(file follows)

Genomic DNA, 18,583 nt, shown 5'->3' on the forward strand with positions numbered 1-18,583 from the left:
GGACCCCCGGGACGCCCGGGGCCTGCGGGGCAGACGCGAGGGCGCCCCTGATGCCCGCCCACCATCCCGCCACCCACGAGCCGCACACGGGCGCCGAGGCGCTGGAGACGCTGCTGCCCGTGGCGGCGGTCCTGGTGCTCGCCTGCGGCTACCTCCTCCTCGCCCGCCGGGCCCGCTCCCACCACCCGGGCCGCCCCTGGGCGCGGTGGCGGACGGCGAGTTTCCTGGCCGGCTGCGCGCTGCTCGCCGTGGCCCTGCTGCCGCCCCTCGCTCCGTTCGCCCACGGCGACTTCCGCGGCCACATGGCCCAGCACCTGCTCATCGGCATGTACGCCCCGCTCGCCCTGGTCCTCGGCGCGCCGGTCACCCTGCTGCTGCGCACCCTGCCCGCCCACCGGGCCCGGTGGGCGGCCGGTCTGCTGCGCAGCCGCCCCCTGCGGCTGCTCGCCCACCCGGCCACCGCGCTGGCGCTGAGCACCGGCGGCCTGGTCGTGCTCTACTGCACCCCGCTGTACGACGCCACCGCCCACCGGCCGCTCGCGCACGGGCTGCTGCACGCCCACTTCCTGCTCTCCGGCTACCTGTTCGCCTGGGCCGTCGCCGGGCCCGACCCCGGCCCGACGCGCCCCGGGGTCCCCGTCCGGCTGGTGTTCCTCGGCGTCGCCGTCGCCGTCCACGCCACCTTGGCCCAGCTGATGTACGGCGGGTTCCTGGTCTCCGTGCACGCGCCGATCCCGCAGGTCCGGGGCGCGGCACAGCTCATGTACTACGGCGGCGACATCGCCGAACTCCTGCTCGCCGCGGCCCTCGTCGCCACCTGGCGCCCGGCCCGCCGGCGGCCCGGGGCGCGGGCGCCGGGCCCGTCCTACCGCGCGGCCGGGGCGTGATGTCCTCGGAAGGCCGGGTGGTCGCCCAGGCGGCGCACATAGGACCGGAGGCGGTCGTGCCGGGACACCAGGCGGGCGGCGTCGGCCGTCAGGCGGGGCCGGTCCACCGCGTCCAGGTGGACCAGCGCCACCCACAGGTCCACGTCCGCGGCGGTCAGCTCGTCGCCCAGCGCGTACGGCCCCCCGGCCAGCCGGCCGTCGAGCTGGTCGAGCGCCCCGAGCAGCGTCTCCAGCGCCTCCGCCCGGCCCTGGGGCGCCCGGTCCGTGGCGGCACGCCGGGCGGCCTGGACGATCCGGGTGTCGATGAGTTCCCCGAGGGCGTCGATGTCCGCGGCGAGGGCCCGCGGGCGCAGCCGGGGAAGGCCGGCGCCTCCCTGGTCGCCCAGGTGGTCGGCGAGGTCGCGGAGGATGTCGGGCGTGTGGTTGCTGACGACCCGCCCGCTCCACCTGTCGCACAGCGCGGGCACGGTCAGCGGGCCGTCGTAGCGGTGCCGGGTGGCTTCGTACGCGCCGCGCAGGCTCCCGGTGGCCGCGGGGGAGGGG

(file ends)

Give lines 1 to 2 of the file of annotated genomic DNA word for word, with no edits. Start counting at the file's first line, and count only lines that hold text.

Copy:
Genomic DNA, 18,583 nt, shown 5'->3' on the forward strand with positions numbered 1-18,583 from the left:
GGACCCCCGGGACGCCCGGGGCCTGCGGGGCAGACGCGAGGGCGCCCCTGATGCCCGCCCACCATCCCGCCACCCACGAGCCGCACACGGGCGCCGAGGCGCTGGAGACGCTGCTGCCCGTGGCGGCGGTCCTGGTGCTCGCCTGCGGCTACCTCCTCCTCGCCCGCCGGGCCCGCTCCCACCACCCGGGCCGCCCCTGGGCGCGGTGGCGGACGGCGAGTTTCCTGGCCGGCTGCGCGCTGCTCGCCGTGGCCCTGCTGCCGCCCCTCGCTCCGTTCGCCCACGGCGACTTCCGCGGCCACATGGCCCAGCACCTGCTCATCGGCATGTACGCCCCGCTCGCCCTGGTCCTCGGCGCGCCGGTCACCCTGCTGCTGCGCACCCTGCCCGCCCACCGGGCCCGGTGGGCGGCCGGTCTGCTGCGCAGCCGCCCCCTGCGGCTGCTCGCCCACCCGGCCACCGCGCTGGCGCTGAGCACCGGCGGCCTGGTCGTGCTCTACTGCACCCCGCTGTACGACGCCACCGCCCACCGGCCGCTCGCGCACGGGCTGCTGCACGCCCACTTCCTGCTCTCCGGCTACCTGTTCGCCTGGGCCGTCGCCGGGCCCGACCCCGGCCCGACGCGCCCCGGGGTCCCCGTCCGGCTGGTGTTCCTCGGCGTCGCCGTCGCCGTCCACGCCACCTTGGCCCAGCTGATGTACGGCGGGTTCCTGGTCTCCGTGCACGCGCCGATCCCGCAGGTCCGGGGCGCGGCACAGCTCATGTACTACGGCGGCGACATCGCCGAACTCCTGCTCGCCGCGGCCCTCGTCGCCACCTGGCGCCCGGCCCGCCGGCGGCCCGGGGCGCGGGCGCCGGGCCCGTCCTACCGCGCGGCCGGGGCGTGATGTCCTCGGAAGGCCGGGTGGTCGCCCAGGCGGCGCACATAGGACCGGAGGCGGTCGTGCCGGGACACCAGGCGGGCGGCGTCGGCCGTCAGGCGGGGCCGGTCCACCGCGTCCAGGTGGACCAGCGCCACCCACAGGTCCACGTCCGCGGCGGTCAGCTCGTCGCCCAGCGCGTACGGCCCCCCGGCCAGCCGGCCGTCGAGCTGGTCGAGCGCCCCGAGCAGCGTCTCCAGCGCCTCCGCCCGGCCCTGGGGCGCCCGGTCCGTGGCGGCACGCCGGGCGGCCTGGACGATCCGGGTGTCGATGAGTTCCCCGAGGGCGTCGATGTCCGCGGCGAGGGCCCGCGGGCGCAGCCGGGGAAGGCCGGCGCCTCCCTGGTCGCCCAGGTGGTCGGCGAGGTCGCGGAGGATGTCGGGCGTGTGGTTGCTGACGACCCGCCCGCTCCACCTGTCGCACAGCGCGGGCACGGTCAGCGGGCCGTCGTAGCGGTGCCGGGTGGCTTCGTACGCGCCGCGCAGGCTCCCGGTGGCCGCGGGGGAGGGG